January 1, 2016
Dreaming of having lovely, luscious fruit growing in your garden? There is no better time of year to plant a fruit tree than now. This is the dormant season and local nurseries are beginning to display an abundance of good-quality stone and pome bare-root fruit trees, as well as newly containerized trees adaptable to our area. Online sources of bare-root fruit trees of all kinds are ready to take orders and deliver.
While fruit trees can be planted any time of the year, the bare-root season is the best for prices and selection now. You will also have the benefits of roots adapting quickly in unamended native soil, not to mention the opportunity to begin to train a young tree to be the size and shape you desire.
There are some important things to consider especially if you are purchasing bare-root fruit trees online without the benefit of your favorite nursery person’s knowledge.
First, check out the “chill.” Fruit and nut trees require a certain number of hours of temperatures below 45 degrees from November through February to successfully “break dormancy” and produce good fruit. In Marin recently, cold years have brought as many as 1,300 chill hours — last year’s warmer winter averaged only 650 chill hours. In our zone, fruits such as apple, apricot, cherry, peach, plum, prune and olive are safe choices, and low-chill varieties are being developed all the time for warmer winter areas. In the summer, “heat brings sweet” but some varieties like less heat than others. Check to see what your neighbors are growing successfully. And if you are planning on only having one tree, make sure you choose a self-fertile variety.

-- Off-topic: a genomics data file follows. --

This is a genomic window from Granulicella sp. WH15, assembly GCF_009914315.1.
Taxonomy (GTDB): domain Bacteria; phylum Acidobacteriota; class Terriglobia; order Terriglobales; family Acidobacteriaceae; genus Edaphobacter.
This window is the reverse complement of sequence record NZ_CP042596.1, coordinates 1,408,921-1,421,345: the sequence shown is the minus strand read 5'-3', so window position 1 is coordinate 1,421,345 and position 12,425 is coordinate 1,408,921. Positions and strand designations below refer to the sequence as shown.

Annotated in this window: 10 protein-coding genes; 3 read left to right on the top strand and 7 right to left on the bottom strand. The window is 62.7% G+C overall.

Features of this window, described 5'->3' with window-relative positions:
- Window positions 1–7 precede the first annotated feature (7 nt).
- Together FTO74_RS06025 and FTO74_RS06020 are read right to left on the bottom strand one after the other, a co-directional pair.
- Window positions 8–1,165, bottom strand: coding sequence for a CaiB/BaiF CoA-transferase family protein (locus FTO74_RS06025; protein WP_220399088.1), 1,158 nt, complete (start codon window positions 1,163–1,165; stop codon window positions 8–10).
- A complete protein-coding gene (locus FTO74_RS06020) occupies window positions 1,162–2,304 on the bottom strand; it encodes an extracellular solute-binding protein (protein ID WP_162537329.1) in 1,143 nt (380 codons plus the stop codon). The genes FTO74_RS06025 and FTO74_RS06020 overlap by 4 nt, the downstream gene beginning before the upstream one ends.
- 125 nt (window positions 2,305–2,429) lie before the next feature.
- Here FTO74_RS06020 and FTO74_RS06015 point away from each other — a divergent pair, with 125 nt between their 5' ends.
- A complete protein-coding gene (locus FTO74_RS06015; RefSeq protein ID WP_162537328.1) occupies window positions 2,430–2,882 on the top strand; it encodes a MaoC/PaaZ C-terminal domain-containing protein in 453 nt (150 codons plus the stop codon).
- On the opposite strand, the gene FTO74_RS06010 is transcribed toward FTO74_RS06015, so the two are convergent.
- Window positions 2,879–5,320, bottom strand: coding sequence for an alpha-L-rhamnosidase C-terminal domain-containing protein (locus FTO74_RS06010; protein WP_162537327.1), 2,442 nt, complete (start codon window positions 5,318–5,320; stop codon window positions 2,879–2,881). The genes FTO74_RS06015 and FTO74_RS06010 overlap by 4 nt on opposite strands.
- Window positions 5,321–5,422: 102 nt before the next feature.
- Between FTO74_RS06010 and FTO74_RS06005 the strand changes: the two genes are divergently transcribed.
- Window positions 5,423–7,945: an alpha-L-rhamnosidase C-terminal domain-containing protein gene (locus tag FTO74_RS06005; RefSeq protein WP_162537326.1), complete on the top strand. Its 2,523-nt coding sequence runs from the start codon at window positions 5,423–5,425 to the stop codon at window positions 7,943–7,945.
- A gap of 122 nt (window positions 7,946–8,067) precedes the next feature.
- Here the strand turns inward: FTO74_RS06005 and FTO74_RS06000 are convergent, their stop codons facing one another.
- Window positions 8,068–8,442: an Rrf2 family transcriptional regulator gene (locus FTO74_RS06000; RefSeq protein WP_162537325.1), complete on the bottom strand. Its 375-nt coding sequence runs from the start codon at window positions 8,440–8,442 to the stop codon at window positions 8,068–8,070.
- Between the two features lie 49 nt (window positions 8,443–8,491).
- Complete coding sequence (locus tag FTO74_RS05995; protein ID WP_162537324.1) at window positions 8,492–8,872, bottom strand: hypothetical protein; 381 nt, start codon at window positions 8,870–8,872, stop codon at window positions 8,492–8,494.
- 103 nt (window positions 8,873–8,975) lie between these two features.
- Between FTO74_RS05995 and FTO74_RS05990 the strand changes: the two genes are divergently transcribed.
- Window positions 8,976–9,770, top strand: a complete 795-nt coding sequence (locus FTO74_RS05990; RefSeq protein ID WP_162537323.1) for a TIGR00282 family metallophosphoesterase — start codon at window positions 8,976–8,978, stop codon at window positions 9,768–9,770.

Planting your fruit tree properly and in the right place is essential. Your tree will need at least six hours of good sun every day during the growing season, and a minimum of 1½ to 2 feet of well-draining top soil — if you hit “hardpan” below that, break it up with a pick or auger. You’ll find that there are various techniques for planting a fruit tree, but the point is to plant wide enough to accommodate the spreading roots and high enough to keep the root crown just below soil level and the graft union about 2 inches above the soil after the tree is settled in.
Choose a bare-root tree with a trunk about the width of your thumb. If you cannot plant it immediately, “heel it in,” which means keeping the roots moist by covering them with soil, compost or sawdust. Check the roots carefully and remove any that appear to be damaged or diseased. After planting, water deeply, then mulch around your tree, avoiding the trunk. Protect it from sunburn and pests by painting the trunk with a half-and-half mixture of interior white latex paint and water.
Pruning your fruit tree during its lifetime is a whole other story, and an unnecessarily scary one at that, especially for the novice. Some home gardeners are finding that pruning to achieve manageable, small fruit trees is not that difficult and relieves a lot of the pressure of caring for big trees. If you are brave, you can cut a newly planted tree to about knee high and prune during the summer months to develop a fruit tree (or should we say fruit bush) that is from 6 to 8 feet tall, much easier to manage and with even sweeter fruit. If this is of interest, you may want to read local horticulturalist Ann Ralph’s book “Grow a Little Fruit Tree,” which is now included in the reference materials at the Marin Master Gardener help desk in Novato.